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I have been interested in backpacking for about a year now and I would like to make an attempt this year. I was wondering if anyone on here could lend some advice on how to start with what type of gear, trails, etc. Any bit of information would help.

Thanks!
Peachbeard
 

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I would go to the local library and get a few books on backpacking and look through them and read the chapters that might be of help to you.

Next, talk to the members of the local trail club, they can help you with equipment choices and someone may lend you a pack to get started.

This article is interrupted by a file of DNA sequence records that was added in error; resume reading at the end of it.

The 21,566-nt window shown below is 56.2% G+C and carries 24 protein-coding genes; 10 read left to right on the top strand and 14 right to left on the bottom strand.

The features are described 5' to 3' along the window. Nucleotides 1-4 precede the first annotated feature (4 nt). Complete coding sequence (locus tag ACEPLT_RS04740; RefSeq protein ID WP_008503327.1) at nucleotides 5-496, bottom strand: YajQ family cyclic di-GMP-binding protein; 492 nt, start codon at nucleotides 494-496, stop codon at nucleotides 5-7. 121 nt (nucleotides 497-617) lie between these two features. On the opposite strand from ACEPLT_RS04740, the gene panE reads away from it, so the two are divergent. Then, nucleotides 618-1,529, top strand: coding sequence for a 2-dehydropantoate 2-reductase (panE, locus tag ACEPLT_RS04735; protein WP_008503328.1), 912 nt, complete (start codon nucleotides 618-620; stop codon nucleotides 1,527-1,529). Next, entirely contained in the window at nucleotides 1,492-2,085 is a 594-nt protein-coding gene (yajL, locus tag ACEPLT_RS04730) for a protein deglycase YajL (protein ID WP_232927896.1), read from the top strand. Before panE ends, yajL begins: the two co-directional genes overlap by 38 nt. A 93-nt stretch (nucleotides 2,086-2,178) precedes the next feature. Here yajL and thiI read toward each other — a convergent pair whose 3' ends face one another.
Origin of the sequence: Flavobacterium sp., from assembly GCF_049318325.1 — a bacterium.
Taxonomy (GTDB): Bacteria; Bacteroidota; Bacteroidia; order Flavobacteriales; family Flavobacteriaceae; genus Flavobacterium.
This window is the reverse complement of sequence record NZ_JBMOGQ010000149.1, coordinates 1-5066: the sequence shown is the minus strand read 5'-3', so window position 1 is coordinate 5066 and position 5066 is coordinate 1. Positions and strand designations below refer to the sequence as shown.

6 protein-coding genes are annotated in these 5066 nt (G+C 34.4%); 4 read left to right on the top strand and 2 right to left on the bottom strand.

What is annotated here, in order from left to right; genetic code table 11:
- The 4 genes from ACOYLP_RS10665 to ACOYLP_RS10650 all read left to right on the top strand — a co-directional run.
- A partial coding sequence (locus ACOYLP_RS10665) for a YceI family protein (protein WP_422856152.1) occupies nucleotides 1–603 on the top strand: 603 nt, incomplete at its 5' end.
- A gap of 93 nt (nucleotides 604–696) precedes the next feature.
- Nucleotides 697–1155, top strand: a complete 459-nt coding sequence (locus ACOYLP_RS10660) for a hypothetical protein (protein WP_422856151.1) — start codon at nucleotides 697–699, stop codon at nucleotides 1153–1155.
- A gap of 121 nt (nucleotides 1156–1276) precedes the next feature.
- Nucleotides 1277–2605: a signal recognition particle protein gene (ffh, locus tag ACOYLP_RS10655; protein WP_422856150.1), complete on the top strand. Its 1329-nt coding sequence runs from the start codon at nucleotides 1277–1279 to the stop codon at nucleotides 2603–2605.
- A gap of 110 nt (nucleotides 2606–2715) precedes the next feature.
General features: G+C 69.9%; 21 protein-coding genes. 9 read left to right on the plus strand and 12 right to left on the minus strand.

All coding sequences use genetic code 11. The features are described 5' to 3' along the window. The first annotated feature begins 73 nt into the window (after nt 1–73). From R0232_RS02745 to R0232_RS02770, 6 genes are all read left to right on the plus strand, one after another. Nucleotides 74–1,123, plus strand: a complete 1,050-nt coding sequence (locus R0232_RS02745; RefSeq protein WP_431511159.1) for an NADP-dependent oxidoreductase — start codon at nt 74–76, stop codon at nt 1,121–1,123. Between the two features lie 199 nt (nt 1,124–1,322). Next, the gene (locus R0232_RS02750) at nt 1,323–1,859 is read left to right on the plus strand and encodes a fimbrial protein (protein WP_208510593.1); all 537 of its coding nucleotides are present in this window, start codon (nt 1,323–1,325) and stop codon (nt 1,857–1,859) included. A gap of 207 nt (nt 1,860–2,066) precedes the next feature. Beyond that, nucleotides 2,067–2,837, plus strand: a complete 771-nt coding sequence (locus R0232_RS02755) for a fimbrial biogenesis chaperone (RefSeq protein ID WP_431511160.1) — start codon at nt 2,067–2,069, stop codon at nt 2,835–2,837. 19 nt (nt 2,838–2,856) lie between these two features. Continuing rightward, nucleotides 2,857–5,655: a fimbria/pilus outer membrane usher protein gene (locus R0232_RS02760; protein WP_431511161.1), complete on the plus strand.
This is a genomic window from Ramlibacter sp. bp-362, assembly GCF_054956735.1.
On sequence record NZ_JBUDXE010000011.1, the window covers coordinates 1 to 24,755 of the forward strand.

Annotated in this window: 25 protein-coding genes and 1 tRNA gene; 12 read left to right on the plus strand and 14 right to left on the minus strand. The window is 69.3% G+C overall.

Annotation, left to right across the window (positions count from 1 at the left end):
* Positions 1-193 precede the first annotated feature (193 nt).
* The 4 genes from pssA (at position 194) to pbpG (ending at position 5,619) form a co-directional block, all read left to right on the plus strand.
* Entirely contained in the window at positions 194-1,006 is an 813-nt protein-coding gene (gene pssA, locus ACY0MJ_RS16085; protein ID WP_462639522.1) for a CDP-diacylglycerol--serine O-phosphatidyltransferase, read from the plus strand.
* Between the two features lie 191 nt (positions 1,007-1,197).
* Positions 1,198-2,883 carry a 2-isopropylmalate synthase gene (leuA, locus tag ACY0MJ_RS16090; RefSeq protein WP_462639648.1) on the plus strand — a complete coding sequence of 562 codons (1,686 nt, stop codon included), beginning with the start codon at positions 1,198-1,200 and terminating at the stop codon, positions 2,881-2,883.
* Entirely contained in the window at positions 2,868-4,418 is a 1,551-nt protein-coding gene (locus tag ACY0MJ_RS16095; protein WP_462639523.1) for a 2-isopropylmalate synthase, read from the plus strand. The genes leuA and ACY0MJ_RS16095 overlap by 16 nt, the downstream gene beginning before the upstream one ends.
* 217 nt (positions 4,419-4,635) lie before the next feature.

Then pick a trail in your area that is about 10 miles round trip, pack your day pack and take a hike, remember to wear blaze orange hat because it is hunting season. After that, everything will work itself out over time.
 

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Welcome to HPA!

Absolutely a great sport to enjoy. It is a huge subject, with MANY books written about it, videos too, and entire forums. I've been backpacking about 40 years and actually present a seminar on wilderness backpacking in Alaska. I'd recommend going to Barnes and Noble and browse a few books. I looked up Westmoreland Co and it doesn't look too far from Pittsburgh. There is an REI store in Pitt. The employees there will have a wealth of knowledge, they are very accomodating(required), you probably could spend a couple hours there and learn a lot.